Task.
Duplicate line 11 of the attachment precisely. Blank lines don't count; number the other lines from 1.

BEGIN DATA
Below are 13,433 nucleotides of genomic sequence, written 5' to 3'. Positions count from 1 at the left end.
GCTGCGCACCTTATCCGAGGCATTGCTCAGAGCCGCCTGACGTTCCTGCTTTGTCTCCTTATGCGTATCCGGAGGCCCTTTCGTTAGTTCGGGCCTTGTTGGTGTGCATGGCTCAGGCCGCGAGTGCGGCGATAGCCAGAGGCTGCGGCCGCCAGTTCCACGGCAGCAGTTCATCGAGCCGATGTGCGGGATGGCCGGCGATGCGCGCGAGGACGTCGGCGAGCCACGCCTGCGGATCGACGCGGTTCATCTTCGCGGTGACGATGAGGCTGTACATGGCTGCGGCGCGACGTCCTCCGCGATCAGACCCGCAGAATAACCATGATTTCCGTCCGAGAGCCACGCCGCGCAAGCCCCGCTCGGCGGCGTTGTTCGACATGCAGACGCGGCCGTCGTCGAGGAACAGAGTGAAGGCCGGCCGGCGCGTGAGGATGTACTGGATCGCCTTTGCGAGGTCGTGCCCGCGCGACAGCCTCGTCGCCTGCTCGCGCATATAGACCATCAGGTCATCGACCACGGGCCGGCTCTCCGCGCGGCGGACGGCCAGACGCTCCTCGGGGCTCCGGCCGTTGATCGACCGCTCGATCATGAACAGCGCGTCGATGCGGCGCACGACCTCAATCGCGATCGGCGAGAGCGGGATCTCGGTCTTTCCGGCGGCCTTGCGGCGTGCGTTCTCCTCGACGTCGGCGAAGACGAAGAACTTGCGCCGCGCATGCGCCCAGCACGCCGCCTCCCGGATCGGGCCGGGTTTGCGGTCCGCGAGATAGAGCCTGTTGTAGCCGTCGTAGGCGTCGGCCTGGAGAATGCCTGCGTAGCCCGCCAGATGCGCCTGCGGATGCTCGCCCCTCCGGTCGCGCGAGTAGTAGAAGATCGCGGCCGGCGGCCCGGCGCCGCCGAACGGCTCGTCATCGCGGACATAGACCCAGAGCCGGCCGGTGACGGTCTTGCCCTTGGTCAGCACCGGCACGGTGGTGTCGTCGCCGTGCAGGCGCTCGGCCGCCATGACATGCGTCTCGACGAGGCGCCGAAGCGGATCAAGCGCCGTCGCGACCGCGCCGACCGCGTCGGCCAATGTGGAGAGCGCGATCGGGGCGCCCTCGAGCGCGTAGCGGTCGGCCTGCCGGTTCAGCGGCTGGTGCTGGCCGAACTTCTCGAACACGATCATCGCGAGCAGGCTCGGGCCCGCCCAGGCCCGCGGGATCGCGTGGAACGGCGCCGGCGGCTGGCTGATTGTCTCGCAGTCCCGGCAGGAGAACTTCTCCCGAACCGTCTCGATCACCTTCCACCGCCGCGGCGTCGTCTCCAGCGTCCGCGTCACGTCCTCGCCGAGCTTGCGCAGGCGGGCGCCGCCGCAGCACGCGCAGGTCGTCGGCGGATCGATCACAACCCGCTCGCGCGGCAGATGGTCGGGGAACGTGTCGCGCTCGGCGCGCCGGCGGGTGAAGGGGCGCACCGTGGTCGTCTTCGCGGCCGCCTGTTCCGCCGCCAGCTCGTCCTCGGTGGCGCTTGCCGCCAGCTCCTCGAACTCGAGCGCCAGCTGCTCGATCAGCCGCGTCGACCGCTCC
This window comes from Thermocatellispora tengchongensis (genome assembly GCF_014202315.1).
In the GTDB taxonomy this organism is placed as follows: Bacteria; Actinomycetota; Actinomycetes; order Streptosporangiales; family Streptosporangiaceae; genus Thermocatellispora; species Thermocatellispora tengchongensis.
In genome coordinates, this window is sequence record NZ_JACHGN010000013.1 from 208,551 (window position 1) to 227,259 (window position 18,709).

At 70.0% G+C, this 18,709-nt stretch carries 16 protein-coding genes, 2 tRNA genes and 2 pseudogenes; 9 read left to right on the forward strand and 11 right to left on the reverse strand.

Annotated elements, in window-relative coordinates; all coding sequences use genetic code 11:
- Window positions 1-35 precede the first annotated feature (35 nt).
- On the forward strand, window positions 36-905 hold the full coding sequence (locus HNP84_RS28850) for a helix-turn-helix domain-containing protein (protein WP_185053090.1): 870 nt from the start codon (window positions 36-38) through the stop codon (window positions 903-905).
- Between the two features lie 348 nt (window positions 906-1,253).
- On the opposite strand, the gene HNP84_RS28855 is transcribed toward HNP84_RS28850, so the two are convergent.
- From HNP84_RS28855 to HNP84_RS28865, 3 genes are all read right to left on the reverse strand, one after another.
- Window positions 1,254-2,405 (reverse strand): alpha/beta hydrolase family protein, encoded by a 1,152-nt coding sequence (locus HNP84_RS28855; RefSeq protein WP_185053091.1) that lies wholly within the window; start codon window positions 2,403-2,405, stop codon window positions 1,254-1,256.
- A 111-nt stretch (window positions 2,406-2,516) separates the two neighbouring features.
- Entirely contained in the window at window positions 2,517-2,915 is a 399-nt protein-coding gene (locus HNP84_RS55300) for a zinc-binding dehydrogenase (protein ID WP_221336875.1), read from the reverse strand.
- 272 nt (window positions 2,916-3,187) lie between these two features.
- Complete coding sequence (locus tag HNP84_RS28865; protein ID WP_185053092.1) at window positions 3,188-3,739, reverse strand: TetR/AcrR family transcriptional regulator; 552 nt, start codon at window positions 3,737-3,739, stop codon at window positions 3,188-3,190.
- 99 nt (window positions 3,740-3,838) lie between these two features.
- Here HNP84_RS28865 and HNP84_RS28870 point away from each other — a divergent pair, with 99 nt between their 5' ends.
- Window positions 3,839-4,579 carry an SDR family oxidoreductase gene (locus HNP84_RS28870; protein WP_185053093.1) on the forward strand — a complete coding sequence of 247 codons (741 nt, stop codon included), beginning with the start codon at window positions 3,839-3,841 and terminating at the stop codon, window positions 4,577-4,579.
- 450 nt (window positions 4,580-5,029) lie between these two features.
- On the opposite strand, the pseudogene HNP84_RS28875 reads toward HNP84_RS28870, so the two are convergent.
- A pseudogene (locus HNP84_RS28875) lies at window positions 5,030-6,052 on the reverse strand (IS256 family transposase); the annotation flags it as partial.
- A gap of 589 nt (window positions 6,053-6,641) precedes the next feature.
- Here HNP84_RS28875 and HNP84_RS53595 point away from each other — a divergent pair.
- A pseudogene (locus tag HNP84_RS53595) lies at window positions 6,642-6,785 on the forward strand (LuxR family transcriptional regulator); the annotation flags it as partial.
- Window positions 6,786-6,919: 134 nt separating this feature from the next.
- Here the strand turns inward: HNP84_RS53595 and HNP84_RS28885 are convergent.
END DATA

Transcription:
- On the opposite strand, the gene HNP84_RS28855 is transcribed toward HNP84_RS28850, so the two are convergent.